Kinetic is an international conference and exhibition company established as a key strategic information provider to the IT and Telecoms sector. Our mission is to equip senior management executives with knowledge, market intelligence and viable commercial opportunities.
About CEM Africa Summit
The CEM Africa Summit brings you the latest developments in a rapidly evolving industry with a topical agenda that focuses on improving your organisation’s CX initiatives to result in increased customer acquisition, customer loyalty and revenue.
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Start your mornings with Sarah Graham’s hearty, healthy oats!
2/3 cup whole rolled oats (certified gluten-free if necessary)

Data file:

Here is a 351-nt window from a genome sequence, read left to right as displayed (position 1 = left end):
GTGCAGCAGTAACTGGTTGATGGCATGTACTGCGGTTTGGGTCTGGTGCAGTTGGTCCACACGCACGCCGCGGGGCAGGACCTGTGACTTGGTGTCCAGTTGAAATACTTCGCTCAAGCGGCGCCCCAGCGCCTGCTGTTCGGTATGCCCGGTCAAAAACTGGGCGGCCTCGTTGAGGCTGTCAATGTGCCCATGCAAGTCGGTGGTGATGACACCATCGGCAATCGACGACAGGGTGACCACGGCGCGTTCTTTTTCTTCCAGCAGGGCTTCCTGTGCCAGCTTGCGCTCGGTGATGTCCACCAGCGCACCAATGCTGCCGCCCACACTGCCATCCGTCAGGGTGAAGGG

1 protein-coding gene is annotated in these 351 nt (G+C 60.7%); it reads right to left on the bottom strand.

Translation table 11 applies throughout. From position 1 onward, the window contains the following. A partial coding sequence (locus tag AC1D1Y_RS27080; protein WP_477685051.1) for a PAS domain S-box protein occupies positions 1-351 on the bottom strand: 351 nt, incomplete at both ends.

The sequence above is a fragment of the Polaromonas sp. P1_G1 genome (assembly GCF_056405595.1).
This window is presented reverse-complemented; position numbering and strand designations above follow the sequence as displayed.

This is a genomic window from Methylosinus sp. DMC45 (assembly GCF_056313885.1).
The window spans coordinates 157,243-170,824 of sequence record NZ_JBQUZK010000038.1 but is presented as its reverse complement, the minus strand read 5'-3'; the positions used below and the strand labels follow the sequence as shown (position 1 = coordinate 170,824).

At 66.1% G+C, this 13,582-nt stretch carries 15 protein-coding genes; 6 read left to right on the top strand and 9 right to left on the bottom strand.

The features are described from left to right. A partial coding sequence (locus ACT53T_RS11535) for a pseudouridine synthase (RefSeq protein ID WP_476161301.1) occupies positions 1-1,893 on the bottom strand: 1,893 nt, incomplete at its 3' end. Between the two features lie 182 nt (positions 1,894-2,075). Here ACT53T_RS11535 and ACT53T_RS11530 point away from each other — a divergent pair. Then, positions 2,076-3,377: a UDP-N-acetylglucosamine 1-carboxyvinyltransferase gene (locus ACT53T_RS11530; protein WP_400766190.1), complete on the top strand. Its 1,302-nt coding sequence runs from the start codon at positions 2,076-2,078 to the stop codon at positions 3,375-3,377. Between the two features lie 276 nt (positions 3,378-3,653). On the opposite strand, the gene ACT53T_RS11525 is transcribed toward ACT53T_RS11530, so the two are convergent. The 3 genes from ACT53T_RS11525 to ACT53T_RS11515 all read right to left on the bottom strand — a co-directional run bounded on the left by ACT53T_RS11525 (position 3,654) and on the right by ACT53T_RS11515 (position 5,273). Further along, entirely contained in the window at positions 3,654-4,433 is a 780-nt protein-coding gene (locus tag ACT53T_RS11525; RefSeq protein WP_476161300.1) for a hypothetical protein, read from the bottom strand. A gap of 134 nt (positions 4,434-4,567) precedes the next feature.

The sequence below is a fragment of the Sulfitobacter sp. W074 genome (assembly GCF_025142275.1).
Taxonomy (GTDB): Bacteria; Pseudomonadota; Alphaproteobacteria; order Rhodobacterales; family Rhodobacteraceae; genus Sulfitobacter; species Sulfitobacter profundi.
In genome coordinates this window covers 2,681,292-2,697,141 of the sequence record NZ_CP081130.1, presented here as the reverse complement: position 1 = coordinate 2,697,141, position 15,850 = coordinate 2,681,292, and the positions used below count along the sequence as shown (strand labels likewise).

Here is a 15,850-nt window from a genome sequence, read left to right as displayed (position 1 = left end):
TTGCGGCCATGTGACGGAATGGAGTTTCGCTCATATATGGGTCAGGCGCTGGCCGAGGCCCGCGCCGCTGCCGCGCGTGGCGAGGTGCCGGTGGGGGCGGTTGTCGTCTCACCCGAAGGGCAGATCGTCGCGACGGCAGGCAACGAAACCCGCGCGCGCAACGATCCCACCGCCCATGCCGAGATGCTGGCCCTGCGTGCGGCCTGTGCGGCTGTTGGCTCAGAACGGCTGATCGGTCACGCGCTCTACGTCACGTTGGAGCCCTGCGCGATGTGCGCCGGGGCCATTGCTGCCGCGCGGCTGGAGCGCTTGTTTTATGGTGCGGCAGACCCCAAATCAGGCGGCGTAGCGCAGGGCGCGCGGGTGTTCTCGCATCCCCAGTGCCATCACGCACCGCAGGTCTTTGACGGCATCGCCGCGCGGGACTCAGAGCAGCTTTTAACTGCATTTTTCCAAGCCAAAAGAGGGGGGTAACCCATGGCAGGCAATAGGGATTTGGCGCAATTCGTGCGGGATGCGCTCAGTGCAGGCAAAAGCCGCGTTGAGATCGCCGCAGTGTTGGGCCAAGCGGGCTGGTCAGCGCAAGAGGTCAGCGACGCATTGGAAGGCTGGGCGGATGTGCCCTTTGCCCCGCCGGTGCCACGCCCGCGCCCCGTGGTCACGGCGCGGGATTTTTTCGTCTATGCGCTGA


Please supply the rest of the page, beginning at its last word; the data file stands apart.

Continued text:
1 cup coconut milk (or half coconut milk and half water, or nut milk)
1 level tsp cinnamon
1 grated apple
3 tbsp mixed seeds
3 tbsp mixed nuts
Small handful of coconut flakes, to serve
Extra chopped fresh apple, to serve
Fresh berries, to serve (optional, but pretty and delicious
Layer all of the ingredients into two glass jars, or a bowl with a lid, and refrigerate overnight.
Scoop everything greedily straight out of the jar the next day, or add to a bowl and garnish prettily with the extra toppings. Loosen with a little extra milk of your choice and sweeten with a small drizzle of honey or maple syrup if you like.
https://tinkwe.com/wp-content/uploads/2018/04/Overnight-oats.jpg501750TKWE-Adminhttps://tkwe.storytellerdevelopment.co.za/wp-content/uploads/2018/04/logo-300x93.pngTKWE-Admin2018-07-24 01:23:062018-07-26 01:45:18Sarah Graham’s Coconut And Apple Overnight Oats Recipe